What to Consider Before Remarrying Your Ex

While odds are long, some remarriages succeed

Couple hugging in park

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The idea of remarrying your ex probably sounds far-fetched. After all, you are divorced for a reason (or many reasons) and presumably have moved on. But remarriage does occur, and may be more common than you realized. According to one study, as many as 10% to 15% of all divorced couples will reconcile.

In those cases, the couples may have realized that they were unhappier apart than they thought they would be. Or, maybe time did heal all wounds. Whatever the reason, remarriage between divorced couples does happen on occasion. If you're thinking of remarrying your ex, there are steps to take to help the relationship succeed the second time around.

Why Divorced Couples Get Remarried

The reasons for getting remarried vary from couple to couple. Many people realize, after the anger and frustration of the divorce dissipate, that they actually miss their former spouse, especially if they were married for any length of time.

They may wonder what they could have done differently or if the marriage could have been salvaged. Some people who are thinking about remarrying their ex believe if they made a mistake getting divorced in the first place.

One study of couples who remarried after divorce found several other reasons for reconciliation, An ex-husband or ex-wife may:

  • Experience personal growth that leads them back to the relationship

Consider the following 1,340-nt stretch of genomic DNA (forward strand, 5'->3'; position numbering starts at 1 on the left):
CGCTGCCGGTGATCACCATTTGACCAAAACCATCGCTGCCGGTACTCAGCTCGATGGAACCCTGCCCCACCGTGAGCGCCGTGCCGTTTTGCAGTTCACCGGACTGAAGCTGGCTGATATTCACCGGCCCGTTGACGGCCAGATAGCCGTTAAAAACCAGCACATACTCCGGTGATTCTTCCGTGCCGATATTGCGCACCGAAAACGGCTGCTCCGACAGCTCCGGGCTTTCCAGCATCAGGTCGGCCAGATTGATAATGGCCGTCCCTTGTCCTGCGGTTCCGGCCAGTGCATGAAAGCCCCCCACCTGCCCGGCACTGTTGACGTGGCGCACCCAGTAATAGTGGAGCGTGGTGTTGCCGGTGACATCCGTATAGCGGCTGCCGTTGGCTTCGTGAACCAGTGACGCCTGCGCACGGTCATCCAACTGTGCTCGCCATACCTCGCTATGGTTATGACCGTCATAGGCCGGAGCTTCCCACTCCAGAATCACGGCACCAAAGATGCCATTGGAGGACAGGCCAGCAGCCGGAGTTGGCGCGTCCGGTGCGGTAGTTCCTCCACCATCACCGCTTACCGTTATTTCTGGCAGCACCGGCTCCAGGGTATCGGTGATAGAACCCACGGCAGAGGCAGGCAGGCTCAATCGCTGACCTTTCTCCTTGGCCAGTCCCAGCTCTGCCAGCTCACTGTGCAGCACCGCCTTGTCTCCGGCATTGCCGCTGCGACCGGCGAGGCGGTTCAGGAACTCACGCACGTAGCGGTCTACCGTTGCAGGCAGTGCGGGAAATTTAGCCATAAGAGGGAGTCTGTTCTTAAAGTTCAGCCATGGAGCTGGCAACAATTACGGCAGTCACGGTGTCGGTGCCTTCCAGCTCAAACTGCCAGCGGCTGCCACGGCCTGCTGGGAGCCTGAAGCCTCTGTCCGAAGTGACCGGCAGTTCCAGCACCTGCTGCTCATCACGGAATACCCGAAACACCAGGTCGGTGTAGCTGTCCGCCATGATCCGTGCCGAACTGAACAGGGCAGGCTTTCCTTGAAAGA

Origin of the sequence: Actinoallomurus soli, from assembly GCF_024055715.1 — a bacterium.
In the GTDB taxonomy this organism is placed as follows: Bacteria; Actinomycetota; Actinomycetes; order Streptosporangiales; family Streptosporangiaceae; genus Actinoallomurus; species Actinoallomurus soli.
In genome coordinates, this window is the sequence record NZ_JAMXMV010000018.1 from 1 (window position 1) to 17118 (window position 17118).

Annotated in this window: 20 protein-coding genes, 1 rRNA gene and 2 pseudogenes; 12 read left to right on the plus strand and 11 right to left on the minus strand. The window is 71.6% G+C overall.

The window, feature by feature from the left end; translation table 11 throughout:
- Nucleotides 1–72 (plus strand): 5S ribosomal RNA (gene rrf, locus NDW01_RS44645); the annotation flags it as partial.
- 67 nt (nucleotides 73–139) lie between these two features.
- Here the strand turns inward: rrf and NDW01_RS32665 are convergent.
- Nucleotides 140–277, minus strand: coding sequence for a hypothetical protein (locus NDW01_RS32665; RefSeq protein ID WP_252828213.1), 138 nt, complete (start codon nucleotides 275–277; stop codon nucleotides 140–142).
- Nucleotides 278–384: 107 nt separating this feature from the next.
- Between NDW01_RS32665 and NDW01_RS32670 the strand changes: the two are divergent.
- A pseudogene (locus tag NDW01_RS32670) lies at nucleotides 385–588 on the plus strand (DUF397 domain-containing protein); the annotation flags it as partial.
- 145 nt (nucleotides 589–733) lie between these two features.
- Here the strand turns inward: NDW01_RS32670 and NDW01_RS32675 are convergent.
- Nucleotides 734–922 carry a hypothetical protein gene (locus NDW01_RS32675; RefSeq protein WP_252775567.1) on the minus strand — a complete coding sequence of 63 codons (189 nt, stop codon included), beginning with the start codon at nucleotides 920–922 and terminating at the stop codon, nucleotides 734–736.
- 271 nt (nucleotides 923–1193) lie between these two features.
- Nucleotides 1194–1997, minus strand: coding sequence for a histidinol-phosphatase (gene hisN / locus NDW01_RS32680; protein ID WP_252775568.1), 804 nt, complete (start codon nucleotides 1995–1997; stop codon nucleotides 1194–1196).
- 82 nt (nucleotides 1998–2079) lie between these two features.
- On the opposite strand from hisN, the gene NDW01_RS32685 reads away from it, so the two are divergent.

• Forgive and/or forget the things their ex did wrong
  • Maintain a positive relationship with their ex's family
  • Miss the familiarity they had with their ex 
  • Realize single life is unsatisfying and difficult
  • Realize they're still in love with their ex
  • Recognize they divorced impulsively or for insufficient reasons

Before Remarrying Your Ex

Before you decide that remarrying your ex is the best option, be sure you are both ready for the work involved. It won't be easy. And, statistically speaking, the odds are against you.

Second marriages often end in divorce more often than first marriages. In fact, according to Psychology Today "... a whopping 60% of remarriages fail. And they do so even more quickly; after an average of 10 years, 37% of remarriages have dissolved versus 30% of first marriages."

If you and your ex-spouse are committed to the idea of getting back together, remember these three things:

  • Realize that the odds are against you.
  • Take things slowly.
  • Prioritize seeing a marriage counselor and taking a marriage education course.

Making Your Remarriage Work

If you are committed to remarrying your ex, you should plan on being in a loving relationship for a minimum of a year before tying the knot again. During that time, address the reasons why you divorced in the first place. After all, you are marrying the same person.

While you both may have experienced some personal growth since the divorce, there still will be things about your ex that annoy you. Work on improving your chances of having a successful second marriage to your current ex-spouse.